The 1845 Meeks Wagon Train was the next major presence of non-natives in the area. Convinced by Stephen Meek that he knew a shorter route to the Willamette Valley, nearly 800 pioneers followed him across Oregon’s high desert. As the wagon train entered the Harney Basin, their primary concerns were water and feed for their livestock. Water and grass had not been particularly abundant since the wagon train turned off the established Oregon Trail and the livestock were beginning to suffer. Under the direction of Meek they arrived in the northern portion of the Harney Basin and then, in search of water, detoured south to the lakes. They camped along Malheur and Harney lakes but found the water, because of its alkaline nature, was not fit for humans or animals. The ill-fated wagon train eventually made their way to The Dalles, but not before suffering from the deprivations of the high desert. In his diary, Eli Casey Cooley tells about the wagon train’s entrance into the Harney Basin and their travels along the north side of the lakes to Silver Creek.

“Sept Thu 4. Weather fine to day and the road has been broken for a pease and then first rate. Crossed the main divide [Stinkingwater Pass] to day which is about 7 mile from whare wee camped and about 3 miles further to a valley. This far the road is very broken and rough and some seder and pine timber. After wee got in to the valley the road was first rate to whare wee camped which was on a small drean [Malheur Slough] about 4 miles from whare wee struck the valley. Some willow and plenty of grass. Here as wee come over the divide wee saw the Cascade Mountains at a considerable distance. Here the valley appears to b perfectly level as far as the eye can reach. Saw some Indians here. The corse is about South West to day.
14 miles”

“Sept Sat 6. The road to day is first rate. Weather fine. Come about 3 miles and crossed a small creek [a branch of the Silvies river]. Plenty of grass and willow here on the creek. In about 1 mile further passed the point of a ridge [Wrights Point] leaving it to the rite and in about 14 miles further camped by a lake [Malheur Lake]. Leaving it to the left the creek runs to the left. Plenty of grass, no wood, some sage here. The corse has been a little West of South.
18 miles”

“Sept Sun7. The road to day has been good. Weather fine. Come about 10 miles and struck a creek [Silver Creek] and camped. Plenty of grass and willow here. The creek runs to the left and thrugh (through) the lake [Harney Lake] and then round to the rite in to Jays river [Meek was confusing the John Day river to the north with this area] round the mountains. Wee left holes? to the rite and left. The corse has been about South West or near so. Traveled allmost towards a high point or peak [Wagontire Mountain] and to the rite is and other some distance off. Crossed a small drean just befor it.”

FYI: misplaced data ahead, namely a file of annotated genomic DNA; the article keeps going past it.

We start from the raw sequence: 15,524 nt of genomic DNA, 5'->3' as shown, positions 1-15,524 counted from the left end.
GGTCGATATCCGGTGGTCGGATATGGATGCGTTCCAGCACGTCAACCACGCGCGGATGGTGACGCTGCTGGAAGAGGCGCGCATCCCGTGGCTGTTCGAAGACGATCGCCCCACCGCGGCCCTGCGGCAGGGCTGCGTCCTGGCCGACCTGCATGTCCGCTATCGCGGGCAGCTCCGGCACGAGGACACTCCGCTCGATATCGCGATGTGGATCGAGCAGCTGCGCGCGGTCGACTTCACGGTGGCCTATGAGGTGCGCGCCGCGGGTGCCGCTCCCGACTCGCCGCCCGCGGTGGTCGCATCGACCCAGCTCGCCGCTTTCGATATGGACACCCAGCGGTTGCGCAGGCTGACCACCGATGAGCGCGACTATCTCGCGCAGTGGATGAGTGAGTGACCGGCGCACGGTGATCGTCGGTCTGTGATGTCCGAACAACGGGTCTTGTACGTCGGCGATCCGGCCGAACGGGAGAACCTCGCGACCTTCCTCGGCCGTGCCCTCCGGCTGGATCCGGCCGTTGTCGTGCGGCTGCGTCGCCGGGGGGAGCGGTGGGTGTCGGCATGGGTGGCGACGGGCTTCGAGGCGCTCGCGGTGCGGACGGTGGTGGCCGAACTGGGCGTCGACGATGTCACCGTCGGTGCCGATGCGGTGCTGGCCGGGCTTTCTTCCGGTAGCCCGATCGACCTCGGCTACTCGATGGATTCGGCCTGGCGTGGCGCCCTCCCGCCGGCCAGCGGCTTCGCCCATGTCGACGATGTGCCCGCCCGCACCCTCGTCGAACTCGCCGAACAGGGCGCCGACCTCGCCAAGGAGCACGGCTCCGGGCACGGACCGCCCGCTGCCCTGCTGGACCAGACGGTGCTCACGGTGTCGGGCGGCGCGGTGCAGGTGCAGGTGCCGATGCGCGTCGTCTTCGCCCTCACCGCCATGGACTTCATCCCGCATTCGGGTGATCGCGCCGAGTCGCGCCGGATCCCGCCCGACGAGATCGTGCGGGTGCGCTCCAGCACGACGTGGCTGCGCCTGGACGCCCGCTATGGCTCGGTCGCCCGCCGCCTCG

In September 1853 the “Lost Wagon Train” led by Elijah Elliot seeking a shorter route to the Willamette Valley followed the route of the Meeks Wagon Train into the Harney Basin. Upon entering the basin, Elliot decided to detour around the south side of Malheur Lake, where they encountered marshy areas that were difficult to traverse. The train forded the Blitzen River and, in doing so, left behind one of the only reliable sources of fresh water in the area. The wagon train continued around Mud and Harney Lakes until they reached the springs in the Double-O area. Many members of the wagon train believed they were hopelessly lost, but riders from Central Oregon eventually located the wagon train many miles west of the Double-O area and led them to safety.

View of the spring at Refuge Headquarters around 1900

Military Expeditions

Various military expeditions ventured into the area in the late 1850s, and several military camps were established in the basin in the 1860s. Many local landmarks received their names during these expeditions. Harney Lake received its name in 1859 in honor of General William S. Harney after he ordered an expedition through the basin in search of a reliable route to the Snake River. Steens Mountain is named after Major Enoch Steen who led an expedition to survey a military road through the area in 1860.

Many early bird observations were recorded in military journals from these expeditions. The first published observations of waterfowl and wildlife in the area occurred in 1874, when Captain Charles Bendire wrote about the birds found in the vicinity of Malheur Lake. In May 1875, he recorded the following observation about pelicans fishing in the spring at Refuge Headquarters:

“Here is a large spring coming out from the hill, having a gravelly bed. It is the only place on the lake where the water is sweet and palatable. The shore here swarms with a species of sucker about eighteen inches long, and red on the sides. I camped a night there, and this kept the birds away in the day-time. At sun-down they began to collect, first by tens, then by fifties, and in a short while there was string of them one hundred and fifty yards long, at least, and from four to six deep... For so many birds they kept singularly quiet; an occasional grunt from one, resembling a doöe, was about all I could hear... forming a semicircle, gradually closing in towards the shore and driving the fish with them, and as soon as they had them in the shallow water about one and one-half feet deep and less, they all went for them, and such a splashing I have seldom heard.”

Bendire made additional observations about pelican nests on islands in the lake, as well as a large cormorant colony, and Western gull and Forster’s tern colonies. This information would later attract feather hunters to the area and eventually bring about establishment of the refuge.